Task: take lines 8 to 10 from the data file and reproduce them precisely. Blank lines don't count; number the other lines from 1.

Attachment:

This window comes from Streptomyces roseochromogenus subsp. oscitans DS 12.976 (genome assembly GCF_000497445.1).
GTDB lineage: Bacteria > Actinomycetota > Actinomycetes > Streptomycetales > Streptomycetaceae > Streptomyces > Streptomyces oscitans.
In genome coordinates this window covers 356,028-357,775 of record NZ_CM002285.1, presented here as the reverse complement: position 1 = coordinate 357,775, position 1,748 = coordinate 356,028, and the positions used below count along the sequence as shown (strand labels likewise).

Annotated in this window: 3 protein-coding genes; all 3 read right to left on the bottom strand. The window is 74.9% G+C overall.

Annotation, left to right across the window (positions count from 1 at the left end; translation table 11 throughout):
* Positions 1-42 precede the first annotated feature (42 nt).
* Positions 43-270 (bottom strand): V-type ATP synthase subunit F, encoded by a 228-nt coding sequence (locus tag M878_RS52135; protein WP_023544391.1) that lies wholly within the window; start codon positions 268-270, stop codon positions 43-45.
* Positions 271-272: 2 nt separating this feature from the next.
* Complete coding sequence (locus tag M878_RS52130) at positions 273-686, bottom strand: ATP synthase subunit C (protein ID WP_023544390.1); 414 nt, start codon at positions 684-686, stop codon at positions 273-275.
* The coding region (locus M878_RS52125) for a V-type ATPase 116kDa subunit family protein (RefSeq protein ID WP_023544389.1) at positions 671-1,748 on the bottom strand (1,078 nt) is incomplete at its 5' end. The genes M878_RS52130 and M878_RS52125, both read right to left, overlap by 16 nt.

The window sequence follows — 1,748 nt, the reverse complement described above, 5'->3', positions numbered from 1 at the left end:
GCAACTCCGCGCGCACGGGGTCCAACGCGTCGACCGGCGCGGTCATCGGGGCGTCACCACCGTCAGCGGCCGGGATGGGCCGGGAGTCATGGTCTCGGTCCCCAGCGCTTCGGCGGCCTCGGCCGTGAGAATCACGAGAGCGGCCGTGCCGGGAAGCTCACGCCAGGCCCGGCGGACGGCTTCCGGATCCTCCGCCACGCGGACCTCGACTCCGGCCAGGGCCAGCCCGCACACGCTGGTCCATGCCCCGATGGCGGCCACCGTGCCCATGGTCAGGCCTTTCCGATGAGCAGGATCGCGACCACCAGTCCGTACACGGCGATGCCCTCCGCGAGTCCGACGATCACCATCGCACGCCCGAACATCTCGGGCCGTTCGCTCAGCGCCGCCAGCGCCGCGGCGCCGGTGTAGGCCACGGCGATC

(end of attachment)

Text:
* Positions 271-272: 2 nt separating this feature from the next.
* Complete coding sequence (locus tag M878_RS52130) at positions 273-686, bottom strand: ATP synthase subunit C (protein ID WP_023544390.1); 414 nt, start codon at positions 684-686, stop codon at positions 273-275.
* The coding region (locus M878_RS52125) for a V-type ATPase 116kDa subunit family protein (RefSeq protein ID WP_023544389.1) at positions 671-1,748 on the bottom strand (1,078 nt) is incomplete at its 5' end. The genes M878_RS52130 and M878_RS52125, both read right to left, overlap by 16 nt.